1. Skip to content
  2. Skip to main menu
  3. Skip to more DW sites

'The German government is putting lives at risk'

Rosalia Romaniec | Chiponda Chimbelu
August 23, 2021

The socialist Left Party's lead candidate Janine Wissler says the German government has got it disastrously wrong on Afghanistan. Read DW's full interview here.

The Left Party's lead candidate Janine Wissler
Janine Wissler says the German government's approach on Afghanistan has cost livesImage: R. Oberhammer/DW

Rosalia Romaniec (RR):There are only a few weeks left until Germany's general election and the outcome has rarely been as open as this time. We're talking to Janine Wissler, the lead candidate of the Left Party.   

Chiponda Chimbelu (CC): Ms. Wissler, you are a socialist and the top candidate of a party that always votes against deploying the Bundeswehr abroad. What do you think Germany's role should be in Afghanistan today?  

Janine Wissler: Today and over the next few days, the most important thing is to save as many lives as possible, to evacuate as many people as possible. But we must understand: After 20 years of war in Afghanistan, and 20 years of the Bundeswehr being deployed, after tens of thousands of deaths, the country has sadly neither become more secure nor peaceful. On the contrary — we are witnessing a disaster. That's why this deployment was a mistake from the very beginning. The Bundeswehr mission alone has cost 12.5 billion euros. Imagine how that amount of money could have improved the humanitarian situation in Afghanistan! That's why the Left has always voted against this war effort, and that's why it's also right that the German government should now face up to its responsibility. That means evacuating the local staff. This should have been done before withdrawing from Afghanistan. That's a shabby way to treat the local staff. They're flying 65,000 liters of beer out of there, but when it comes to the people that were working for the Bundeswehr and for other German institutions — the human rights activists, women's rights activists — they're being left to fend for themselves.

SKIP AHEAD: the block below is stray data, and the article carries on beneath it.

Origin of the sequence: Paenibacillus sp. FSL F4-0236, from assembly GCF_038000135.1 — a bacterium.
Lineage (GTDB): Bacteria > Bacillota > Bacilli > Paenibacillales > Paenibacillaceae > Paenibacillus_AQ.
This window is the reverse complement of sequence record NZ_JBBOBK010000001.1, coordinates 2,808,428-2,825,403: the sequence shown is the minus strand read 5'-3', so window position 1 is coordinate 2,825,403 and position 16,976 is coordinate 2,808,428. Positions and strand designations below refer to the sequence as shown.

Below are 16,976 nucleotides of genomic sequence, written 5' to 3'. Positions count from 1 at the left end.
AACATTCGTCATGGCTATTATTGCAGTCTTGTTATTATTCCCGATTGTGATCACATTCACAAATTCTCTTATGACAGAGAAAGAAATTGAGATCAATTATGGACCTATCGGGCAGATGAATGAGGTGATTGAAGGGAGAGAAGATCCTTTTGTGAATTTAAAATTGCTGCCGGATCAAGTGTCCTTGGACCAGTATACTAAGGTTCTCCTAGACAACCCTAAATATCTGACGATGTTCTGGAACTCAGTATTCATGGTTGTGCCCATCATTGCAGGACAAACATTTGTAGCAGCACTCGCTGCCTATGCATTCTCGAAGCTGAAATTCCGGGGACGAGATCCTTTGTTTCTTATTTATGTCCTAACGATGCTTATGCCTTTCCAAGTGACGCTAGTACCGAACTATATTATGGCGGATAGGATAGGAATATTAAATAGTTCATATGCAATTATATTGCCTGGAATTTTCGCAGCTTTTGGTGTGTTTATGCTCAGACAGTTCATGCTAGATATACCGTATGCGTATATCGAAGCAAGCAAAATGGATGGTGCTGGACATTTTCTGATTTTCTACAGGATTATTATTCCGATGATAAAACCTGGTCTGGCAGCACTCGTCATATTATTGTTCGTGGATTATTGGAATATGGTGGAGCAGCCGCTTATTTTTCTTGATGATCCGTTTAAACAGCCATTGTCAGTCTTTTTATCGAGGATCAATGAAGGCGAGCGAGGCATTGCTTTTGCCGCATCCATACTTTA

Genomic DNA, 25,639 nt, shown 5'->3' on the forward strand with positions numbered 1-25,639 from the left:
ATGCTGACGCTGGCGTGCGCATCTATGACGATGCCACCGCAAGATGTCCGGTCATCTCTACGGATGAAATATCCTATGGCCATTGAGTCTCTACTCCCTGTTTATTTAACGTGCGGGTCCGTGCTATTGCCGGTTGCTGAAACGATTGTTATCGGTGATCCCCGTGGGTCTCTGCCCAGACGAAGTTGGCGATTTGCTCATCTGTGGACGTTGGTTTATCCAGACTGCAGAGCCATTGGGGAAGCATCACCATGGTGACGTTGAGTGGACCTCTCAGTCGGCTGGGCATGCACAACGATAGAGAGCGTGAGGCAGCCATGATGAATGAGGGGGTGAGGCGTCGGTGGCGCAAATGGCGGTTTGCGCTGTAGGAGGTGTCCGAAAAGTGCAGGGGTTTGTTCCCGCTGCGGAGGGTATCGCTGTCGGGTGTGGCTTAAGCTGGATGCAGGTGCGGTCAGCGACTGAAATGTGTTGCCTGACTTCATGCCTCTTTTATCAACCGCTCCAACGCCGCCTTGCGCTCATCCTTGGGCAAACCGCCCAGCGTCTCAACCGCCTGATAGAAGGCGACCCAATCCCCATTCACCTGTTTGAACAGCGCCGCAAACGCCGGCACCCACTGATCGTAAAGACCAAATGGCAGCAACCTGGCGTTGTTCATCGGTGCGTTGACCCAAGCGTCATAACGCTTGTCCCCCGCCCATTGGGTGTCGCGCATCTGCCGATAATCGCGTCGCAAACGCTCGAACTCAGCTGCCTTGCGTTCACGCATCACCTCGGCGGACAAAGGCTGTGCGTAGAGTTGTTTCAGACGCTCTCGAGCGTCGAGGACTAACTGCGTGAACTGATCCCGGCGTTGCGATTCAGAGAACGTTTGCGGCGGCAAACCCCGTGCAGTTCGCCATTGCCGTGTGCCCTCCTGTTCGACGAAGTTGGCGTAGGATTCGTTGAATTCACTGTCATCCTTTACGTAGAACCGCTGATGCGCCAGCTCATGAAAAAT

RR: We'll talk about that in a moment. But you brought up responsibility, which includes responsibility for the world. This is also a question that concerns our viewers — this one is from Kenya.  

VIEWER QUESTION: How is her leadership is going to affect the world positively?  

For one thing, we need a fair world economic order. We can't have rich countries exploiting the natural resources of poorer countries. We need a just world economic order. We must stop delivering weapons all over the world and stop supporting dictators. Instead, we need to focus on development cooperation and on improving the humanitarian situation. We need a global effort to fight hunger. I think that is urgent. That's also a way to eliminate some of the causes behind migration. This also ties in with combating climate change. That, too, will make some regions uninhabitable. I think it's crucial for Germany to focus on a peaceful foreign policy. That means not exporting weapons across the globe, and not building up our troops and sending them abroad, but instead focusing on civilian solutions. 

RR: Even so, it's also a matter of what role Germany plays internationally — and whether Germany should withdraw completely from its international responsibility and rely solely on development aid. That can't be the solution. That's no way to deal with terrorists.